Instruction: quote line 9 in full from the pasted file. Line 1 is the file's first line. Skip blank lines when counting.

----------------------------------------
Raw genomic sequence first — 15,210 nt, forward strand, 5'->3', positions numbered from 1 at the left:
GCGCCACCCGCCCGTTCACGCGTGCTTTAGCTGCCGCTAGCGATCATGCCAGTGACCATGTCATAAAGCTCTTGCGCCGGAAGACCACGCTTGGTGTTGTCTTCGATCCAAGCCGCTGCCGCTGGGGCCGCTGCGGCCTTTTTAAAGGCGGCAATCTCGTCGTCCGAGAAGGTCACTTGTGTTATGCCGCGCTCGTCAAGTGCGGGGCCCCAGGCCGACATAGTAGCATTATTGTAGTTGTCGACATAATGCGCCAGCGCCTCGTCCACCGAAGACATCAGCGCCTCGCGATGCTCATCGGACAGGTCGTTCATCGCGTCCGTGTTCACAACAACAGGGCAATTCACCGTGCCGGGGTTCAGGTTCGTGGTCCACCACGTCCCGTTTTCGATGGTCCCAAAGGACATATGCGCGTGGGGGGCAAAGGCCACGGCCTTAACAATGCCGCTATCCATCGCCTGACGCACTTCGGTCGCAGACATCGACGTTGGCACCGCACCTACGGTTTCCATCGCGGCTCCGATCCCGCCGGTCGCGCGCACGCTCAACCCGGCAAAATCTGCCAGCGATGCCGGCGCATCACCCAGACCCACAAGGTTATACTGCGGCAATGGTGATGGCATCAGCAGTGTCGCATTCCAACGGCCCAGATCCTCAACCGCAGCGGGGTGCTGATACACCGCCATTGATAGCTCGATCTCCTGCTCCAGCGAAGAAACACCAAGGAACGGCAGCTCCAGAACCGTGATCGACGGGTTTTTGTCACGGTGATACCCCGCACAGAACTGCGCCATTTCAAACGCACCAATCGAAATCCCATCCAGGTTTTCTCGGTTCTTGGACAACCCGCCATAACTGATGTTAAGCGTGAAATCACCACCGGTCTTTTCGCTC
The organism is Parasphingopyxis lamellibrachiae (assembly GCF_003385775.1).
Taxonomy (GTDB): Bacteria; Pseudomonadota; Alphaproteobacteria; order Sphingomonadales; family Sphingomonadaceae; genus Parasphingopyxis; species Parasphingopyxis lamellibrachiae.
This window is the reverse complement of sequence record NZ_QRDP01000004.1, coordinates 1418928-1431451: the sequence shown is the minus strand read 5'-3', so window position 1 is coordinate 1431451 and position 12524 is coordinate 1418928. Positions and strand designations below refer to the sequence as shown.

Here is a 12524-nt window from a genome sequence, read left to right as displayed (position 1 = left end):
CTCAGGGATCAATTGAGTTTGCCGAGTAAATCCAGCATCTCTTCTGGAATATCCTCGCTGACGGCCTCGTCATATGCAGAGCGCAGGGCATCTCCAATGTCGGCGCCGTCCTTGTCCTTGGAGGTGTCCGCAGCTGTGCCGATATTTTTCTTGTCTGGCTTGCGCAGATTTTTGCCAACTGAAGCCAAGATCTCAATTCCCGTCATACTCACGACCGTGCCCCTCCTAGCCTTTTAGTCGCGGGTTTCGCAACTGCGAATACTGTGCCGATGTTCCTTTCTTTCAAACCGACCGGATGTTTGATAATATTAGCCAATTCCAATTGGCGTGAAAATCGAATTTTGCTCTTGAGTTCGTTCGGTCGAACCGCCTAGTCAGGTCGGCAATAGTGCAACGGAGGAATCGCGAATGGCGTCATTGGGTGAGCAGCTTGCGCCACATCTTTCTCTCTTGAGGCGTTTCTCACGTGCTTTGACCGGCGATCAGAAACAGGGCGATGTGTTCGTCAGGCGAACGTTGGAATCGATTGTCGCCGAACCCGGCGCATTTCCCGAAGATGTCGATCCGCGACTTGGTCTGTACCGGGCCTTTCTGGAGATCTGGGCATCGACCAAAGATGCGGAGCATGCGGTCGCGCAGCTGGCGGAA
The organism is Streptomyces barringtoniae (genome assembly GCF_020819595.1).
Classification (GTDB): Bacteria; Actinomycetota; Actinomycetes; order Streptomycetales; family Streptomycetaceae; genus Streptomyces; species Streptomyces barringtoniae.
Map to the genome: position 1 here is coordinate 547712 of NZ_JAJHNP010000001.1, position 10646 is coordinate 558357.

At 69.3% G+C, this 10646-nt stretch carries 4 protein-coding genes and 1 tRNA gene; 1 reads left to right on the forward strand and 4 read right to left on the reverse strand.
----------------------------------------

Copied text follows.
Classification (GTDB): Bacteria; Actinomycetota; Actinomycetes; order Streptomycetales; family Streptomycetaceae; genus Streptomyces; species Streptomyces barringtoniae.